Preston City leaders compromise on water rate increase

In an effort to raise millions of dollars to help pay for aging water and sewer systems, Preston City leaders are proposing a minimum $20 a month increase in utility rates, per user ($10 for water, $10 for sewer).

In 18 months, that number could rise to $35 per month for both utilities and go even higher for heavy water users.

After weeks of discussion and public input from the community, the proposal was finalized during Monday night’s city council meeting.

The most urgent need, according to a recent infrastructure committee report, is replacement of the city’s sewer treatment plant. As it stands, the plant does not meet current Department of Environmental Quality (DEQ) regulations. The city has been given a deadline to come into compliance or face stiff fines.

City Councilman Brad Wall says there are few options.

“The sewer rate increase is one we have to implement in order to pay for a new sewer treatment plant,” he said.

The proposed rate increase for the sewer system includes an incremental increase of $10 per month now and an additional $20-$25 per month in 18 months.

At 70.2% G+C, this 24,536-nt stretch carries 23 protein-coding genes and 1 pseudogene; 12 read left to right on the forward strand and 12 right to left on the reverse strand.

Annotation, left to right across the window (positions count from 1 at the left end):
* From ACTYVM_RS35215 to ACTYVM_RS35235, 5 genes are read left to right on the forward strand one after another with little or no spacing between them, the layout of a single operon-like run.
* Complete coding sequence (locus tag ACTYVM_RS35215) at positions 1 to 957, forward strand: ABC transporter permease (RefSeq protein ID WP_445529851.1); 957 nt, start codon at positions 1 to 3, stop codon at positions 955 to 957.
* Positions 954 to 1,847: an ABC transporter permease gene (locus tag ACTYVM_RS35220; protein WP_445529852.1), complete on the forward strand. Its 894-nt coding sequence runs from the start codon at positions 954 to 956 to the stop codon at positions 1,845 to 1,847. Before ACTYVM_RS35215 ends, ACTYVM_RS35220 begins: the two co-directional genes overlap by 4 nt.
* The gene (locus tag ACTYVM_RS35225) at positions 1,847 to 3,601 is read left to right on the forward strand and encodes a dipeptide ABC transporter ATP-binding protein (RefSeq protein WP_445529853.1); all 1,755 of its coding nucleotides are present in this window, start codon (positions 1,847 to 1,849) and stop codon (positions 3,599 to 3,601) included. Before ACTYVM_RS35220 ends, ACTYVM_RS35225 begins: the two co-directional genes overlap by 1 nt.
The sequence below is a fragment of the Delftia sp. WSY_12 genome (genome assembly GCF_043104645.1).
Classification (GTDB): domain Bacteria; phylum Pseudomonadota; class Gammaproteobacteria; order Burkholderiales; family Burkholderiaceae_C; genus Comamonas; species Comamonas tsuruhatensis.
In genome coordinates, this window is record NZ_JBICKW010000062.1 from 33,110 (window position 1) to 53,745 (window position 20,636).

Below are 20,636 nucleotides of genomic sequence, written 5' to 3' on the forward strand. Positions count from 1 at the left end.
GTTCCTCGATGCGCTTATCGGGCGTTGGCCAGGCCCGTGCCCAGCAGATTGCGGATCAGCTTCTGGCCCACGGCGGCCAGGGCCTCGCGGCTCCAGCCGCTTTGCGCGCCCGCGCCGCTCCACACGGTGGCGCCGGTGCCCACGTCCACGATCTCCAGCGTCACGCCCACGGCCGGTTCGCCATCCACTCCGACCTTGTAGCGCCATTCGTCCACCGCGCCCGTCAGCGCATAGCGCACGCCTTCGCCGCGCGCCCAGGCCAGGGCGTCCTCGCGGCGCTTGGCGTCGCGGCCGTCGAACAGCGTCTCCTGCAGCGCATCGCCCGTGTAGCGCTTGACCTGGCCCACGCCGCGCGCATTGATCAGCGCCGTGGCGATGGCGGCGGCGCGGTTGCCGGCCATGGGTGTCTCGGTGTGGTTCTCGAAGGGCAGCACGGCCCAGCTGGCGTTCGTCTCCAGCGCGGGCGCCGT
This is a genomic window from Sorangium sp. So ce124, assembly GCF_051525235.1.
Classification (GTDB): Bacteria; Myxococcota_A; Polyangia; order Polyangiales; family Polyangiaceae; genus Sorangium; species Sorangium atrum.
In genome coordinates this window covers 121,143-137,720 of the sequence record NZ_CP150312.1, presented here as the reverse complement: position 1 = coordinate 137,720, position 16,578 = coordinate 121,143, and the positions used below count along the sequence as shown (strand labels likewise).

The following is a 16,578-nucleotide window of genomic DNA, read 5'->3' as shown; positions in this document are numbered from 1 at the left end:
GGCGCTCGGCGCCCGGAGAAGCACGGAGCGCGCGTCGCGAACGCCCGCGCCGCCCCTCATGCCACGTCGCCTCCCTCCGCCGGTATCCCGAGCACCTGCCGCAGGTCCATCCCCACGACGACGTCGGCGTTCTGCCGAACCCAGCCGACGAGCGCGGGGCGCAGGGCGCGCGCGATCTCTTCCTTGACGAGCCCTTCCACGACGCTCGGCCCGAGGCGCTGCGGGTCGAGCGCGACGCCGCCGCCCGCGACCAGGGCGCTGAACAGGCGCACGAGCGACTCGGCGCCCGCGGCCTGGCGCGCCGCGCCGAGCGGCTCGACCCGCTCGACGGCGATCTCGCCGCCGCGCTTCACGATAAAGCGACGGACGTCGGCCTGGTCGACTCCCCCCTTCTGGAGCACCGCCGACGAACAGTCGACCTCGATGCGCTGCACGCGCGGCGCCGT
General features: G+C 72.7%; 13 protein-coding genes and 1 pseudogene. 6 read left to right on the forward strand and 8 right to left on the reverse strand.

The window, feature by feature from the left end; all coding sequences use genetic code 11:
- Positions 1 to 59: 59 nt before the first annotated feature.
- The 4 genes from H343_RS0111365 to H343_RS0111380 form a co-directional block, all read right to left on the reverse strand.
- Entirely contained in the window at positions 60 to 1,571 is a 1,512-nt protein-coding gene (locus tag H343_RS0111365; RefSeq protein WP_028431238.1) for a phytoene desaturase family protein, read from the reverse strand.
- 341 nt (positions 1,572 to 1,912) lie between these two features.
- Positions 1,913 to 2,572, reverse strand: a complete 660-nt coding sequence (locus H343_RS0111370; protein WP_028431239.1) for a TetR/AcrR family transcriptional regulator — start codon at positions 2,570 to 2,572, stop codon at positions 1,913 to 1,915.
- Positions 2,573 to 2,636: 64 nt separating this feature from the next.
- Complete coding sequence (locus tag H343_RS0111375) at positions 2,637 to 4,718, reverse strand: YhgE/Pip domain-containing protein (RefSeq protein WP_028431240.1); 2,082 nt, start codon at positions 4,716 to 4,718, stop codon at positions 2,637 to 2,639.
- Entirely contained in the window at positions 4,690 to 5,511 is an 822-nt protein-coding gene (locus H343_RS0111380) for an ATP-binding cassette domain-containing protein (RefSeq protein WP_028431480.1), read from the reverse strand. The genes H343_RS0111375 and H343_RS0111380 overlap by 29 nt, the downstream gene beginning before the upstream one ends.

We know we are going to have a huge expense out there in four or five years and we have to start saving toward that right now,” said Wall.

“The sewer plant has to be built,” according to Preston City Mayor, Mark Beckstead.

After considering two different proposals to raise money to build a water treatment plant and develop a second source of culinary water, councilmembers came up with a compromise.

It includes dropping the base rate of 50,000 gallons of water per month to 35,000 for a $10 per month increase and overage charges on any water usage over 35,000 gallons.

“It’s not a perfect solution,” according to Wall, “but it is a compromise.”

Councilman Todd Thomas said the $10 per month water rate increase, “still puts us cheaper than a lot of neighboring communities.”

A public hearing will be scheduled before the council takes a final vote on the proposal.

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